The Aldrich Contemporary Art Museum

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Important Update

June 6, 1999, to September 12, 1999 | Old Hundred

The Nude in Contemporary Art

Since the very origins of art, people have been rendering the unclothed human form. Although the human form is a perennial subject for art, the cultural attitudes surrounding it perpetually change. The work of the 45 artists in this exhibition explores themes including the mundane body, the grotesque body, aging, identity, the celebration of beauty, and cultural norms and prohibitions that surround the body. If art is a reflection of the time in which it was created, then an investigation of the contemporary nude is certainly a reflection of today's attitudes toward the most personal and essential aspect of our existence — our bodies.

Installation Images


The nude is an inescapable subject in the history of visual art. As Kenneth Clark states in his comprehensive 1959 book, The Nude: A Study in Ideal Form, " remains our chief link with the classic disciplines." Artists pursuing the subject inevitably make reference to its historical precedent.

John Currin's Three Friends (1998) looks remarkably familiar at first glance, although a singular reference cannot be found. The subject matter recalls classical mythology, as in Rubens' The Three Graces, or the Elder's The Judgement of Paris. The anatomically impossible bodies of women might remind us of Cranach's sixteenth century contemporary Albercht Dürer, whose detailed engravings of nude women show small, tightly-rendered breasts and extended lumpy torsos. Here, Currin has placed three oddly-proportioned young women against a darkly-glazed background, petals scattered at their feet. The three figured lean affectionately on one another, their illuminated hands drawing attention to the breasts of the two coquettish standing figures. Despite the many historical references, Currin's painting is decidedly contemporary in its free use and exaggeration of an assortment of styles.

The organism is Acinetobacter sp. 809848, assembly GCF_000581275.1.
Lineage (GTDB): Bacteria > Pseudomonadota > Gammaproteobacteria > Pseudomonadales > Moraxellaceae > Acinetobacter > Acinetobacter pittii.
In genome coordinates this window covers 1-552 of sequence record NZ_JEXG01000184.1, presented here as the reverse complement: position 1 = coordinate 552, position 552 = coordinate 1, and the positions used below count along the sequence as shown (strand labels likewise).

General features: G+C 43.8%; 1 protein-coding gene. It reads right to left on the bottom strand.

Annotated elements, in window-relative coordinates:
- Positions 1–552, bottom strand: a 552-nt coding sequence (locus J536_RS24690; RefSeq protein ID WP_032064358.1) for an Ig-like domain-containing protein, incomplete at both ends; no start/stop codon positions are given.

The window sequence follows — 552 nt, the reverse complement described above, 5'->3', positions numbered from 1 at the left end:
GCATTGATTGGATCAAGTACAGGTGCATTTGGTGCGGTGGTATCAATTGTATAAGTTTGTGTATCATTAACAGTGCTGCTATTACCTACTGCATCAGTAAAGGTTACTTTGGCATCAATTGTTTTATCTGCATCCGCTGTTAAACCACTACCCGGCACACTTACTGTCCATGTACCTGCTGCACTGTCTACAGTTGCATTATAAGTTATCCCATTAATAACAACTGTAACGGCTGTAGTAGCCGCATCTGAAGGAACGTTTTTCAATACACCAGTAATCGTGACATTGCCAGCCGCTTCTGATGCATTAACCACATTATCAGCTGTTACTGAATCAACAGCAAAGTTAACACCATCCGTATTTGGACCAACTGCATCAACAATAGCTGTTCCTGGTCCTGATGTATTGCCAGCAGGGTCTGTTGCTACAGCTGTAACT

John O'Reilly humorously places himself into art historical settings in photo-collages like Dutch Bedroom and Posing for Bonnard. In Dutch Bedroom, we recognize the maid and the arm of the bather from Rembrandt's Bathsheba (1654), which O'Reilly uses as a starting point for his piece. O'Reilly overlays the pensive bather in the original work with his own nude self-portrait. He transforms the picture into an erotic image where the subject of sensuality is made more explicit than the original work allows.

Jacqueline Hayden plays off art history in her digitally-altered photographs of ancient statuary. Hayden cleverly creates discomfort in the viewer by adding body hair, wrinkled and cellulite to the idealized nude of antiquity. Her alterations to the statuary remind the viewer of just how idealized most nudes are and how accustomed we are to accepting them as representations of real bodies.